"I learned how to use data as the driver for quality management," says Trevor. "People want change but they don't know what changes are needed. When we look at existing services we can use data to identify what is really needed."

 

Trevor emphasizes the importance of using data to tell the whole story.

 

"The data point to the needs of consumers as a whole," he says. "If you ask one person what is needed, you might just find out about their needs. We can use data to tell the story of all consumers."

 

In addition to his work on the Planning Council, Trevor has worked as a part-time peer navigator at AID Atlanta since March. This one-year pilot program is designed to help consumers stay in care. He works with consumers on a one-on-one basis to help them become more self-sufficient. In this role he often passes information on to the clinic staff.

 

"People are more willing to talk to me about issues they probably do not bring up with their primary care provider or other staff," says Trevor. "If there is something that is impacting care, I can pass it on."

 

For example, many of the people that Trevor works with have unstable housing and cannot always be in a safe place where they can take their medicine. Knowing that a consumer is facing such an issue can help staff identify strategies to support adherence to treatment.

 

In both his work on the Planning Council and as a peer navigator, Trevor serves as a bridge-taking information back and forth between consumers and providers. Just as he does as a journalist, he is getting the story out.

> Quality Tip of the Month | Visual Display of Information 

 

Many or most of you have at one time made a graph or some sort of chart to display your data.  Hopefully, your visual display helped convey the message you wanted to impart to your audience. But did it? Did you use the right graph for the data you have? Was it easy for your audience to understand? On average, a person will look at a slide for 5 to 7 seconds before their attention wanders until a new slide is presented. Your graph should tell its story succinctly and in such a way as to impart its message in that time. There are many types of graphs available and there are dozens of books written on this subject. Most of the time, simple run charts or pie charts are fine to help you tell your story. 

 

Some of you may have heard of the "Seven Basic Tools of Quality." This designation arose in postwar Japan and attribution has varied between Deming and Ishikawa - both of whom contributed mightily to the quality improvement work we do today. The tools consist of the Cause and Effect Diagram; Check Sheet; Control Chart; Histogram; Pareto Chart; Scatter Diagram; and Flow Chart.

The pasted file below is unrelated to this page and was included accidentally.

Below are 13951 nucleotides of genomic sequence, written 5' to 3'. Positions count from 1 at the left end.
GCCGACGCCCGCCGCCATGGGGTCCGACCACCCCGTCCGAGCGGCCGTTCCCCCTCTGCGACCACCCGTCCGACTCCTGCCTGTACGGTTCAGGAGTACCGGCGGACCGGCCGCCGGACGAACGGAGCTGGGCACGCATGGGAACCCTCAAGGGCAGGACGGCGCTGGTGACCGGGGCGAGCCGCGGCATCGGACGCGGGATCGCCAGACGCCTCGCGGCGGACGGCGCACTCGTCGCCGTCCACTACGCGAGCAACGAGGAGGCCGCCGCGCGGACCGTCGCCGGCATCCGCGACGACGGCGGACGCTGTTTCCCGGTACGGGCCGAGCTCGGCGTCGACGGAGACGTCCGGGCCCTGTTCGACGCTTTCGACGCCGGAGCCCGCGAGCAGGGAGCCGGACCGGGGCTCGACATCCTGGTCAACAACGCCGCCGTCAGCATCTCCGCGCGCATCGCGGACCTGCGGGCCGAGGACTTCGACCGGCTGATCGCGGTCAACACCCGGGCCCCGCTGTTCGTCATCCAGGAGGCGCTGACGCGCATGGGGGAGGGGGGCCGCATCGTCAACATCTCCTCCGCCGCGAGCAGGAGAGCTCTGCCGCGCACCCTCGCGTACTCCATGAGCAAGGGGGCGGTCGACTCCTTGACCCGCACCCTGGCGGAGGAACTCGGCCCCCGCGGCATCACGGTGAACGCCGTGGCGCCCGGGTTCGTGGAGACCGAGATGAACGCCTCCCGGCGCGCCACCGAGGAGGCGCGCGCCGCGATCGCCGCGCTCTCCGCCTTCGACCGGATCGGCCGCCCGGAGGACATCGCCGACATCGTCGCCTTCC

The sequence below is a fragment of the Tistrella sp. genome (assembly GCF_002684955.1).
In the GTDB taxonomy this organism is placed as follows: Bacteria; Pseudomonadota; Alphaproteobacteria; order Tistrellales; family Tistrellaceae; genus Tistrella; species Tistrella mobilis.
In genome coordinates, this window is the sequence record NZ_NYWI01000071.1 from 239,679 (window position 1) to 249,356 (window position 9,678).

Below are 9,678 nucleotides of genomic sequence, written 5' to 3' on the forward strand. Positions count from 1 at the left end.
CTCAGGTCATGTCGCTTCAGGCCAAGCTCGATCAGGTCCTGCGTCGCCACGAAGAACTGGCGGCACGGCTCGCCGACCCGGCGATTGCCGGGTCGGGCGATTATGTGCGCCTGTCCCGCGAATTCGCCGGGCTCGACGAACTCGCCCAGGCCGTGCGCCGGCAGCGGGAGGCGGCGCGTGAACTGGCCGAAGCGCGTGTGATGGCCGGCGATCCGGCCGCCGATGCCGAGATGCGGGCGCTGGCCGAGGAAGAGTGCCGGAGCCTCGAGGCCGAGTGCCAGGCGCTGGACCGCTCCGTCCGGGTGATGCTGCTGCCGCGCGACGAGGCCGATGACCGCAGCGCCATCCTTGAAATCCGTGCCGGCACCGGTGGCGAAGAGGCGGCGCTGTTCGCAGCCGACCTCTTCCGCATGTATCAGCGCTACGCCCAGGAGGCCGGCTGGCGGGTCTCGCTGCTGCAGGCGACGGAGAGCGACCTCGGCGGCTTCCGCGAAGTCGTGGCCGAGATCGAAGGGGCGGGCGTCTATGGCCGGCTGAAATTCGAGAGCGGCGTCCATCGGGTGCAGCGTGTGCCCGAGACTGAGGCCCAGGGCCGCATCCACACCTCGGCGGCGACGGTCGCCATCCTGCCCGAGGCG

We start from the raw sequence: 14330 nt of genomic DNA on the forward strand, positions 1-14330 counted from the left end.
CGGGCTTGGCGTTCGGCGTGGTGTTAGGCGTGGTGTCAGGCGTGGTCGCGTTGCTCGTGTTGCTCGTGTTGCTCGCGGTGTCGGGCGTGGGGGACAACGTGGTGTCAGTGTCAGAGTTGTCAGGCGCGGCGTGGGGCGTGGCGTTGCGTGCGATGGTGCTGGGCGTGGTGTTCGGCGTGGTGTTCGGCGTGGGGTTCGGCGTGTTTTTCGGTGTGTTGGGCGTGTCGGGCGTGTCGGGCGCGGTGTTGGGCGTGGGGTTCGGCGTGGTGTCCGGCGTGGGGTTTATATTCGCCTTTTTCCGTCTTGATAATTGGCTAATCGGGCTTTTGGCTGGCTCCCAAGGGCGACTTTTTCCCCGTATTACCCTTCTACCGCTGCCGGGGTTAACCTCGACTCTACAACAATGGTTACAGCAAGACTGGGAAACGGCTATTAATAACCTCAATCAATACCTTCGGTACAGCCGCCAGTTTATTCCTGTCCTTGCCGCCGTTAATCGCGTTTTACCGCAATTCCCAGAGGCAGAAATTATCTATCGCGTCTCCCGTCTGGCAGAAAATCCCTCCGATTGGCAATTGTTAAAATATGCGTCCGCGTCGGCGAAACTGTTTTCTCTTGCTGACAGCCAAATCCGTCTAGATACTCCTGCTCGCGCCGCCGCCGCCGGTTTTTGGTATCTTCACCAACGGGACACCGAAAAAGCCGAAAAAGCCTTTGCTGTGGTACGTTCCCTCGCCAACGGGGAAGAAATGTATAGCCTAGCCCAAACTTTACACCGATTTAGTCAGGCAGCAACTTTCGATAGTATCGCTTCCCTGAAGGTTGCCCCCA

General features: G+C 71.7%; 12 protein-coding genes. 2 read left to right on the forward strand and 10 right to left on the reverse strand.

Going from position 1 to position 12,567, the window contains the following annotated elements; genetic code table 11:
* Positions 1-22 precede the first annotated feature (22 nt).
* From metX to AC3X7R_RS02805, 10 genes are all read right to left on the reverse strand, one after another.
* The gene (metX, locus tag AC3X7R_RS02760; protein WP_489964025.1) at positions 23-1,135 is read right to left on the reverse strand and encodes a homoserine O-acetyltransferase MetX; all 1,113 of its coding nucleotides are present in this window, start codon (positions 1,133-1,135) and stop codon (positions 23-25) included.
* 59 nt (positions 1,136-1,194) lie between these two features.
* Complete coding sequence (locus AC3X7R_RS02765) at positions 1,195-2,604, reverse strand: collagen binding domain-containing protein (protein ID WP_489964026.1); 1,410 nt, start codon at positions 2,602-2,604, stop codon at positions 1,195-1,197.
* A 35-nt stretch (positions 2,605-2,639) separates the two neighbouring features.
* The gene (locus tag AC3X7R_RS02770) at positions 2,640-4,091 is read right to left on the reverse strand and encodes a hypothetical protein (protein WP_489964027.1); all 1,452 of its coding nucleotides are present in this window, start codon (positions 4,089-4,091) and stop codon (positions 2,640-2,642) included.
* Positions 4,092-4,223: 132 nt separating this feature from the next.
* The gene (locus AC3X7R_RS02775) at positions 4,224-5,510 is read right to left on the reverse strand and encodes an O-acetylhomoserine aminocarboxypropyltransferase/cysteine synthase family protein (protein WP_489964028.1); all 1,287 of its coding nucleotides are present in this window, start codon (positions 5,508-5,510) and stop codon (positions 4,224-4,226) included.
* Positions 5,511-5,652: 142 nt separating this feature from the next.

Tutorial 21 in the NQC Quality Academy walks you through preparing a Run Chart, Histogram and a Pareto Chart. To access this tutorial go to: http://nationalqualitycenter.org/index.cfm/17263.

 

NQC has also presented National TA Webinars on "Using Tools for Improvement." This tutorial provides you with instruction on developing flow charts. To access this presentation go to: http://nationalqualitycenter.org/index.cfm/17414/82434

 

These and many other resources available to you will assist you in distributing your data and engaging your audience. This is one of the first steps in engaging a larger audience in quality improvement and hopefully improving patient care. 

> National TA Call | Lessons from the Field | Real World QI Practice

 

 

This month, we will have presentations from three of our NQC Quality Award winners. List those who will present.  The presentations will discuss their efforts in Infrastructure, Performance Measurement and Quality Improvement Activities.

 

As you know, every month we try to bring grantees into our TA webinars to offer practical examples of how quality management (QM) principles and practice are put into use. This call will focus on the practical and reinforce the QM principles and practice NQC has brought to grantees. 

 

Please join us. This will be a tremendous leaning experience. 

 

For more information | nationalqualitycenter.org/index.cfm/17403 

National Quality Center

New York State Department of Health

AIDS Institute

90 Church Street, 13th floor

New York, NY 10007-2919

Phone | 212.417.4730

Fax | 212.417.4684

Email | Info@NationalQualityCenter.org 

  

Sharing, Training, Consulting.

Improving HIV Care.

> About Us

 

We provide no-cost, state-of-the-art technical assistance to all Ryan White Program-funded grantees to improve the quality of HIV care nationwide.  

 

Send questions, comments, or suggestions | Info@NationalQualityCenter.org  

 

This e-Newsletter is produced by the National Quality Center, a quality improvement initiative funded through a cooperative agreement with the Health Resources and Services Administration (HRSA) HIV/AIDS Bureau. For more information | NationalQualityCenter.org  

 

To join our mailing list click here  


If you would like a colleague to receive the NQC e-Newsletter, ask them to send an email to: news-join@NationalQualityCenter.org
. This will automatically subscribe them.

 

If you wish to unsubscribe, please send an email to:

news-leave@NationalQualityCenter.org